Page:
Beware of scam attempts by ‘storm chasers’
In the aftermath of fires, blizzards, tornadoes, earthquakes or hurricanes, the crooks come out to play.
As the East Coast begins to recover from Hurricane Sandy, the “storm chasers” — as the Better Business Bureau calls them — will be trolling for victims.
One of the most common scams involves workers showing up unannounced at your door, says Edward Johnson, president and chief executive of the BBB that serves metropolitan Washington and eastern Pennsylvania. “As certain as the weather will cause damage, crews will descend on neighborhoods offering emergency repair service. Every natural disaster, our experience has been the storm chasers come out.”
Typically, Johnson said, sham contractors will send out runners who go door to door using high-pressure tactics to snare homeowners. The runners will tell people that they are slammed with work and that they need to schedule repairs right away. Some con artists will ask for a deposit of, say, $500. But they never return to do any work.
In some cases, bogus contractors may try to scare you into thinking your home is unsafe. “They are trying to create a sense of alarm. The reason they do this is because they want people to make a hasty or panicked decision. And it’s hard not to do that when there is an oak tree on your roof.”
The BBB has a number of tips, which I will pass on. But first, here are some of my own:
●Initiate the search for service. I’m always skeptical of salespeople who approach me first. When I need work done around my home, I go looking for the repair person and I often start by getting recommendations from friends or family.
●When getting estimates, don’t just zero in on the lowest bid. I’m frugal, but sometimes being cheap will cost you more. Weigh the experience of the company, previous work and the materials it wants to use.
●Watch the work. Take time off from work if possible because you need to be around to check on the repairs. Even the best companies can have problems on a job. Or the repair may take longer because the company or contractor is overextended. You want to be around to discuss issues that may come up and to try to keep the repairs on schedule.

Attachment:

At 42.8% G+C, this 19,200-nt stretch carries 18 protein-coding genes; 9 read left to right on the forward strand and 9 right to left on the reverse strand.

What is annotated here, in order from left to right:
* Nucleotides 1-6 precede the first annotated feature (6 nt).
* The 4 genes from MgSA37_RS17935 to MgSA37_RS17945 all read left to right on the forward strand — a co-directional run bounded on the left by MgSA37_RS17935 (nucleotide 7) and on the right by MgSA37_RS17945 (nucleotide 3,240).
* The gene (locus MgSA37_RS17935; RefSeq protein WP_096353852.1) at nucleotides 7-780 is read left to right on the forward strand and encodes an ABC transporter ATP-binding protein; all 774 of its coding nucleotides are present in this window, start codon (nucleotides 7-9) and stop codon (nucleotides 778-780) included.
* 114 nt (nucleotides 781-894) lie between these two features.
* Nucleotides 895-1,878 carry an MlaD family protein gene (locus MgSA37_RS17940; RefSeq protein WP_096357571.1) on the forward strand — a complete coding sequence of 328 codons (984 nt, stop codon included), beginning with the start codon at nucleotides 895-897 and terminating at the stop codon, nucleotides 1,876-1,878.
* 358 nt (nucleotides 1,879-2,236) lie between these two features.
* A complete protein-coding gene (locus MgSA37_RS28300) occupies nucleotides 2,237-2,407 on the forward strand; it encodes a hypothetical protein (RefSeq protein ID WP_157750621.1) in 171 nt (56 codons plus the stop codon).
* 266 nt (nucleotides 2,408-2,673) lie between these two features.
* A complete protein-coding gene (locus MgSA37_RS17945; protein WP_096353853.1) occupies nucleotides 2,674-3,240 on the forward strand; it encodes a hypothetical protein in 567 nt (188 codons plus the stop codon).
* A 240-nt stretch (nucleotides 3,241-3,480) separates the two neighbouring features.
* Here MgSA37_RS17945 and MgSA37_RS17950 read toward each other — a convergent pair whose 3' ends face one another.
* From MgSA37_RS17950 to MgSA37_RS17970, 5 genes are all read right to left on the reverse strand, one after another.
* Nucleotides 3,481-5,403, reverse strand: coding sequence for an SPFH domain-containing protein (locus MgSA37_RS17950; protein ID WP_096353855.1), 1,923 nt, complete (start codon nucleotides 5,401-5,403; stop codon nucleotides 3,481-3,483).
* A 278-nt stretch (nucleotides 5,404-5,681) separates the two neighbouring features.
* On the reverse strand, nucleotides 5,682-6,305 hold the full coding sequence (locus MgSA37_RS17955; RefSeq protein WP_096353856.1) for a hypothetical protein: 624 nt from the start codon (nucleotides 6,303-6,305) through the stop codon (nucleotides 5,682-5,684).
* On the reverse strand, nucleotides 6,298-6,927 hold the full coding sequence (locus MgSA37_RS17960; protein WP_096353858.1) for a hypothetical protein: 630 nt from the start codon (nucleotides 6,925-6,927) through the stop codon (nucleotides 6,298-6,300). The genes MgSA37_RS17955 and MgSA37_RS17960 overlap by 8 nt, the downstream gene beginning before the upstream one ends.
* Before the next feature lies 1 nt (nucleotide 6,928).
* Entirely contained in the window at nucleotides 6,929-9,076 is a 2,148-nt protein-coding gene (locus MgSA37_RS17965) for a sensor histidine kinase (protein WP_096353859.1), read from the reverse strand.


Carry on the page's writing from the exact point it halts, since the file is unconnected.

Here are tips from the BBB:
●Contact your insurance company to double-check your coverage before any repairs. And if a contractor tries to get you to avoid calling your insurance company, that’s a red flag, Johnson said. “They don’t want to have someone in the way,” he said. “The fewer people you talk to, the better. They know the insurance companies may recommend a contractor in the area.”
●Get multiple estimates. Rushing to get repairs done is likely to send you right to a con artist.
●Spend the time to check references. Verify licensing and registration. Check the BBB Business Reviews at www.bbb.org.
●Get a contract and comb through it. The contract should include all the work that you want done, the specific name of materials to be used and the price breakdown for everything. Be sure the name, address, license number (if applicable) and phone number for the contractor are included in the contract, along with start and end dates for the work. Your contract should lay out the schedule for payments. The BBB says that before making the final payment, ask the contractor to show proof that all subcontractors have been paid (if not, you could be liable).
●Ask for proof that the contractor has insurance covering workers compensation, property damage and personal liability. If a worker falls off your roof and your contractor is uninsured, you could be liable.
●Never pay with cash. The company may ask for a deposit, and that’s a typical business practice. But don’t pay more than one-third of the job upfront.
To prepare for the next disaster, build up a file of contractors you can use. “Find a tree guy, a plumber or roofer,” Johnson said. “Even without a storm, home contracting is the most inquired-about industry in our service. We get millions of inquiries. It’s already an industry you have to be careful about, so in times of trouble, practice a double dose of due diligence.”
The con artists know that following a disaster, people are desperate to fix their property and get back to normal. But don’t let your desperation make you an easy mark.
Readers can write to Michelle Singletary c/o The Washington Post, 1150 15th St., NW, Washington, D.C. 20071. Her e-mail address is firstname.lastname@example.org. Comments and questions are welcome, but due to the volume of mail, personal responses may not be possible. Please also note comments or questions may be used in a future column, with the writer’s name, unless a specific request to do otherwise is indicated.